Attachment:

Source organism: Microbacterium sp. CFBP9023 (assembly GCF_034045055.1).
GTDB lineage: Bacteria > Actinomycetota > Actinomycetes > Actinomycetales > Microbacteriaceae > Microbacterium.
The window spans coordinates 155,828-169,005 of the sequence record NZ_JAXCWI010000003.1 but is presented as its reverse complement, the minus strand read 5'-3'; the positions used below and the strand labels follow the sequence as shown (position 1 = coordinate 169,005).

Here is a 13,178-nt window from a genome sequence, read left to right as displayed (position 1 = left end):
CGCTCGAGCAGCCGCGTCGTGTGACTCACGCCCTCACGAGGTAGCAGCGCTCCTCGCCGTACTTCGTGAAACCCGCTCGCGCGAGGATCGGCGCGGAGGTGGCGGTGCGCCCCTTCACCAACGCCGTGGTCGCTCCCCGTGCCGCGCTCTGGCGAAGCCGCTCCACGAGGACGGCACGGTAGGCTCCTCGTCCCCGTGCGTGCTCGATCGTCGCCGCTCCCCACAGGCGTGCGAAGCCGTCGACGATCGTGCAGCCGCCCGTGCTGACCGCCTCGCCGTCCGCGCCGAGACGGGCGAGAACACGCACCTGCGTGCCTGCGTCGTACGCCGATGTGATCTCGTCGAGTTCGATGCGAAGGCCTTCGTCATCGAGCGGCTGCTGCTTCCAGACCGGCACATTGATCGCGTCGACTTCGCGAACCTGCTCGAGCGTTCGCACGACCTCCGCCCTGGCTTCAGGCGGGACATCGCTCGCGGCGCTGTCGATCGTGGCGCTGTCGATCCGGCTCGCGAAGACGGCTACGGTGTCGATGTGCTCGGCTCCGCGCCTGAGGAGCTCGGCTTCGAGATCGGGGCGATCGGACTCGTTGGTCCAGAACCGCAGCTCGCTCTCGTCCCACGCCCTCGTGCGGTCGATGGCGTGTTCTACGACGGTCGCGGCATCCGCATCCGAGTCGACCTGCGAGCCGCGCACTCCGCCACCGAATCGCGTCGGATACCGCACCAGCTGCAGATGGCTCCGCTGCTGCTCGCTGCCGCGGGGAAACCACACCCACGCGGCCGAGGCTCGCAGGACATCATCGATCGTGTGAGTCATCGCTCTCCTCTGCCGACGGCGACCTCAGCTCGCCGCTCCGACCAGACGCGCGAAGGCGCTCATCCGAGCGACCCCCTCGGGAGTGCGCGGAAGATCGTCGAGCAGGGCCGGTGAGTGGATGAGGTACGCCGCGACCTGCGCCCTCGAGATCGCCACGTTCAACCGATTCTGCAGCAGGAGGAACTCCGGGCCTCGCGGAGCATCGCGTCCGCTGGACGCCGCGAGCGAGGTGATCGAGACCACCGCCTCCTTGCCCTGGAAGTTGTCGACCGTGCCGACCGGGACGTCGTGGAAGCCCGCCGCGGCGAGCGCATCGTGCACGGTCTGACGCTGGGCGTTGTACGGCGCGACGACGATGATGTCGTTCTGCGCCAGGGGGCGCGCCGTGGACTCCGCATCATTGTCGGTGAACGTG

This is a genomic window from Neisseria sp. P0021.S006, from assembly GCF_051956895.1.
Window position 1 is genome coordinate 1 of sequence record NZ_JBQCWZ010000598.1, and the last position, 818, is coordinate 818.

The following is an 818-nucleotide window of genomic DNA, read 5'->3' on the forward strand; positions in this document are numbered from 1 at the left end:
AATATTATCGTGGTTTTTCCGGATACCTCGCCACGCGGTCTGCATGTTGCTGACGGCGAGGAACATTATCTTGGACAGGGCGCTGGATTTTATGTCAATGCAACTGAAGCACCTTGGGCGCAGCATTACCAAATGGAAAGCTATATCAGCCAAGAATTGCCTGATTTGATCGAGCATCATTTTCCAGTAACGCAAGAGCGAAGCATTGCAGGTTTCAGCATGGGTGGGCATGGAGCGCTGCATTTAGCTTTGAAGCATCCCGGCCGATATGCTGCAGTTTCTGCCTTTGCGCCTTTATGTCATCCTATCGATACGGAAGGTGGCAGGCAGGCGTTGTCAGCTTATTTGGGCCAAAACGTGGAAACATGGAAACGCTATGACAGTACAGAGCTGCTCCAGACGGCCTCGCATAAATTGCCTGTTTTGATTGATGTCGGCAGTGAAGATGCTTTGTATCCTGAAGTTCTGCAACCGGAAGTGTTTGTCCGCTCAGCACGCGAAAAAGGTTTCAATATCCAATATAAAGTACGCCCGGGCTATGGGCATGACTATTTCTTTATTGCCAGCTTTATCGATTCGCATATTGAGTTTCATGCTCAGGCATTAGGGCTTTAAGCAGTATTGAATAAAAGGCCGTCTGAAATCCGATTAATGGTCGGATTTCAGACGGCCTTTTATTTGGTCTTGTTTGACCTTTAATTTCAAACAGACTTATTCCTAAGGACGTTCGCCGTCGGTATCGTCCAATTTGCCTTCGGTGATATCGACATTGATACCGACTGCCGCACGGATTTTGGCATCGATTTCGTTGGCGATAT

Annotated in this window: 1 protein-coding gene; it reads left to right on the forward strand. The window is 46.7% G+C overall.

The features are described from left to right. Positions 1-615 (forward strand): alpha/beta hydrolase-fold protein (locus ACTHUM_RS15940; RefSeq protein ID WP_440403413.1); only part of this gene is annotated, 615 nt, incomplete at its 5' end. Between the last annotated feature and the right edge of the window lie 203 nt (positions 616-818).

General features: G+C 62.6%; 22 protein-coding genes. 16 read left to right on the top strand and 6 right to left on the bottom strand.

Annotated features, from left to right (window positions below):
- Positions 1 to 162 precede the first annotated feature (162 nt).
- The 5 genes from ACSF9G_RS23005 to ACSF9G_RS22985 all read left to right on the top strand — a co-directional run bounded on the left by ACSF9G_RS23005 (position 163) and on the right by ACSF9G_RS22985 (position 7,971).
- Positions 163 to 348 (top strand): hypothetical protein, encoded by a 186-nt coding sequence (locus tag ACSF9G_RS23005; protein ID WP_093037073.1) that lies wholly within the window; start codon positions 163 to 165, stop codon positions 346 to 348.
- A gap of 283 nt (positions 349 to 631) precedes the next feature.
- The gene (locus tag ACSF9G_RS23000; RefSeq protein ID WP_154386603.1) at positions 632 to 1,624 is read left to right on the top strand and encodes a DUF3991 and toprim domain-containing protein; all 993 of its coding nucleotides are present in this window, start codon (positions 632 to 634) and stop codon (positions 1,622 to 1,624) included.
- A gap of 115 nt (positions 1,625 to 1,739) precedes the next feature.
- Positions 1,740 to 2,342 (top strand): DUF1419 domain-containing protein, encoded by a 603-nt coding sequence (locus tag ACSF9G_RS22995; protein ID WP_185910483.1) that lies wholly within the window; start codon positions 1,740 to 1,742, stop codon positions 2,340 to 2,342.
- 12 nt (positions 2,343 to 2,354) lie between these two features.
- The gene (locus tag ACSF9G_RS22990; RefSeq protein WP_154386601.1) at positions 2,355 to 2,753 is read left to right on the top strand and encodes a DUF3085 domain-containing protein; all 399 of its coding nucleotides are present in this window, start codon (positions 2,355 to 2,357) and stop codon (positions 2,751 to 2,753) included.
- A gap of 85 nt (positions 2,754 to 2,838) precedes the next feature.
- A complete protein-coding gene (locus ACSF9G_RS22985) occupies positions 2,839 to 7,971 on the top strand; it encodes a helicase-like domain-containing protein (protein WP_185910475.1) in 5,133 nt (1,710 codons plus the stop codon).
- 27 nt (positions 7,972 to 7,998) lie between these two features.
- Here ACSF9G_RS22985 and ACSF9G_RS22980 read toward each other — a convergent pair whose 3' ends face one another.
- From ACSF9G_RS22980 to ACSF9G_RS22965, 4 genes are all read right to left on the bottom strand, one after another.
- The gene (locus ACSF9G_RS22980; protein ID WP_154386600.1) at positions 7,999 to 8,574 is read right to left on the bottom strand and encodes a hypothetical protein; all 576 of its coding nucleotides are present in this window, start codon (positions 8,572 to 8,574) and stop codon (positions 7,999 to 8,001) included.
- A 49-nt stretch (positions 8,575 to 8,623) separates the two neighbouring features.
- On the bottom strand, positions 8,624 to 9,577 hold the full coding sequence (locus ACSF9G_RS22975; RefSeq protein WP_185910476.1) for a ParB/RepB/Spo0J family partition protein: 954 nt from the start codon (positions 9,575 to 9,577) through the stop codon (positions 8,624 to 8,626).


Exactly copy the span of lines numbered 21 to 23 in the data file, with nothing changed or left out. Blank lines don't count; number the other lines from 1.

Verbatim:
- 12 nt (positions 2,343 to 2,354) lie between these two features.
- The gene (locus tag ACSF9G_RS22990; RefSeq protein WP_154386601.1) at positions 2,355 to 2,753 is read left to right on the top strand and encodes a DUF3085 domain-containing protein; all 399 of its coding nucleotides are present in this window, start codon (positions 2,355 to 2,357) and stop codon (positions 2,751 to 2,753) included.
- A gap of 85 nt (positions 2,754 to 2,838) precedes the next feature.